The stories here truly are remarkable, even after all these years. While Paley’s best essays are about the personal politics rather than national, and therefore can sometimes weigh down the overall impact of this Reader, the stories are a singular vision. Think of “An Interest in Life”, a husband deserts his wife and four children. “My husband gave me a broom one Christmas,” the story begins. “This wasn’t right. No one can tell me it was meant kindly.” Later, when with a returning suitor, the narrator reflects about the balance between sadness and happiness. Here, she recalls the last time she was truly happy: “It was like trying to move back into the dry mouth of a nightmare…”
In “Living”, a three-paged jewel of a story, a woman recounts a conversation with a dying friend. “That week I was dying too,” the woman notes. Rather than focusing on the tragedy of Ellen (the dying woman), the narrator (Faith) brings herself into the story. Where this might seem selfish in other hands, Paley’s characters are always real, always trying to connect with and understand immediate feelings. Later, while at Ellen’s funeral, Faith comforts her late friend’s son:
“‘…I just love you, Billy. You’re the most wonderful boy. Ellen must be so proud of you.’”
It’s a simple line of condolence, but then Paley has Billy answer with the cold truth that makes her stories so strong:
“He stepped away and said, ‘She’s not anything of anything, Faith.’ Then he went to Springfield. I don’t think I’ll see him again.”
In “Faith In a Tree”, the title character, who appears in many Paley stories, sits in a tree in a New York neighborhood park. Her sons Richard and Tonto are with her, but it’s Faith’s observations that tell this story. She sees “…the young Saturday fathers, open-shirted and ambitious. By and large they are trying to get somewhere and have to go to a lot of parties. Faith is bored, disenchanted with her role as a mother, the expectations of society, so she seeks distance and detachment in the tree. “What a place in democratic time!” she observes. She answers questions of those passing by, jumps down at one point to flirt with a man she deems worthy, but otherwise she is linked to this hiding place.
It’s this escape she needs to recharge her batteries, to find a reason to believe in anything and connect with anybody. Paley is enormously skillful here with a focused, deliberate real-time story, but it’s the end that stuns the reader. Faith is turned around by events she witnesses in the park, events that reflect the days of rage that were embodied in the late ’60s protest movement. Quickly, her life moves into overdrive:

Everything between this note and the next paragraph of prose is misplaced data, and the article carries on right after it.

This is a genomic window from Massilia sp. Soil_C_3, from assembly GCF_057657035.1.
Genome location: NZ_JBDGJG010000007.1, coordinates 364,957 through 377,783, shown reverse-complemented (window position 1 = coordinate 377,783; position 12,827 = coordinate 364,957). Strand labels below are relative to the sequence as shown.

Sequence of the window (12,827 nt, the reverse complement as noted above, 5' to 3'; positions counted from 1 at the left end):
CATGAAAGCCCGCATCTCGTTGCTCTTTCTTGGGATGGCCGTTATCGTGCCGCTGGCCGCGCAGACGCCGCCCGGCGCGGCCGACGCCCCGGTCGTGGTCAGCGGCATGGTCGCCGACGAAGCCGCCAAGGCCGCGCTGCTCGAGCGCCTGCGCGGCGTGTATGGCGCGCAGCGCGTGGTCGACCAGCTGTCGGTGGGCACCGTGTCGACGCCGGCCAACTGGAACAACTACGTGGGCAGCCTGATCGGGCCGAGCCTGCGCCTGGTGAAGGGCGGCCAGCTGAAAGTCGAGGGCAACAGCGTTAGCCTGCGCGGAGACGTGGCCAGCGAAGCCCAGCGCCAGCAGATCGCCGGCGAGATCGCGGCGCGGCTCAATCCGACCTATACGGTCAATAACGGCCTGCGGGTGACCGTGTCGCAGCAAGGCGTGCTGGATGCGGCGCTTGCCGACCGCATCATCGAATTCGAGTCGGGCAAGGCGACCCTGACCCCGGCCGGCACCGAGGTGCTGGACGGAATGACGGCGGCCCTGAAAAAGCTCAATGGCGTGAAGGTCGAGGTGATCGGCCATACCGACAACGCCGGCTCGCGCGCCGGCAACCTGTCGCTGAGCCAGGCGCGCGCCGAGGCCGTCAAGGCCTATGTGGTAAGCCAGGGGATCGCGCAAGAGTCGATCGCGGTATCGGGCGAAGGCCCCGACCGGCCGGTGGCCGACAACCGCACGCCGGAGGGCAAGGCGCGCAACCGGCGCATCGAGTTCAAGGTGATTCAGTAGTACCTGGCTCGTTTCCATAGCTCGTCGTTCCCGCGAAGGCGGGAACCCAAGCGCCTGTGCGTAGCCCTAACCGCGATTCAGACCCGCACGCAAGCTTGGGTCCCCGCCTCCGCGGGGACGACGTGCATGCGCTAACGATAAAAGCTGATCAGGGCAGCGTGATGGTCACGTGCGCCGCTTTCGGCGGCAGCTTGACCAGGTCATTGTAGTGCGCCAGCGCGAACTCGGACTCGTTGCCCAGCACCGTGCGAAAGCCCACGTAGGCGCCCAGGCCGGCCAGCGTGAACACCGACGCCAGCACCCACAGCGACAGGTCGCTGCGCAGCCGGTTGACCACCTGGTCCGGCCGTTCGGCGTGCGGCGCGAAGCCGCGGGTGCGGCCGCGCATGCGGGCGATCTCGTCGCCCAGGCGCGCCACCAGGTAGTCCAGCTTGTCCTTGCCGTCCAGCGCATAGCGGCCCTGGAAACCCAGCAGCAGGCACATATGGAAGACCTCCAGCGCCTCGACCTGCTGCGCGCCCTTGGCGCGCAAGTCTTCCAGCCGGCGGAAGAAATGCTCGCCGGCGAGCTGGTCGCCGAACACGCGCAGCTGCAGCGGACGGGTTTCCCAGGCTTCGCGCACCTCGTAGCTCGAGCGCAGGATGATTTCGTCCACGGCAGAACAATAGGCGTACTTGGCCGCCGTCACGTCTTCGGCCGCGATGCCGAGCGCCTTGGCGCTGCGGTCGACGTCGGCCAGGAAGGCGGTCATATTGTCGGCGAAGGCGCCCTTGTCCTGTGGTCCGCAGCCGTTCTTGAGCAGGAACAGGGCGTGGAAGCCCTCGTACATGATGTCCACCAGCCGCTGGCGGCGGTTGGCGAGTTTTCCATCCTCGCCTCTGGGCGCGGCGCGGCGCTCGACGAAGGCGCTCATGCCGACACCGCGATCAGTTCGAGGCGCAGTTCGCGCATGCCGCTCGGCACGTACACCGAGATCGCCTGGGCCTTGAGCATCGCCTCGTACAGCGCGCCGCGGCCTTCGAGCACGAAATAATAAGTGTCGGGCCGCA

“Then I met women and men in different lines of work, whose minds were made up and directed out of that sexy playground by my children’s heartfelt brains, I thought more and more and every day about the world.”
While the poems are the least strong elements in “A Grace Paley Reader”, the section still contains some highlights. “Connections: Vermont Vietnam” (I and II) are stronger political statements than many of her essays, as well as “In San Salvador”. More impressive, though, are the personal elements reflected in her poetry. “Anti-Love Poem” is plain, direct, and powerful (“Sometimes you don’t want to love the person you love.”) Paley’s “Is there a Difference Between Men and Women” might seem strident to the point of being self-defeating, but it leaves the reader with no uncertain feelings:
oh the slave trade
the trade in the bodies of women
the worldwide unending arms trade
everywhere man-made slaughter
In her afterword, Paley’s daughter Nora provides some strong personal context about Grace and the work represented in A Grace Paley Reader. “As a young kid I recognized her open water intelligence but there was always a shark swimming through it,” Nora writes. Take this volume in order. Read Saunders’ introduction, all the material, then Nora’s afterword (or, as she puts it, an “afterward”). The material is strong and sometimes challenging. Nora Paley seems to understand this, and her reflections on life in New York City in the late ’50s and through the ’60s make the reader want more. “The segmentalization of life, now talked about in terms of balancing, was something my mother was incapable of, so luckily did not believe in it,” Nora writes. Reflecting on her passing, she provides a line that would probably have made her mother proud:
“Her dying was not like her, but she knew everyone else did it.”
If there is a consistent power and strength to Paley’s writing, it definitely rests in her stories. Some of the essays and poems in A Grace Paley Reader could easily have been replaced with others or removed altogether to make this collection even stronger. Overall, though, this is a powerful, captivating, and extremely relevant survey of Paley’s work from the field. Times of political turmoil and upheaval, especially when the lives and rights of women are marginalized from the nation’s top office down, demand the voice of Grace Paley.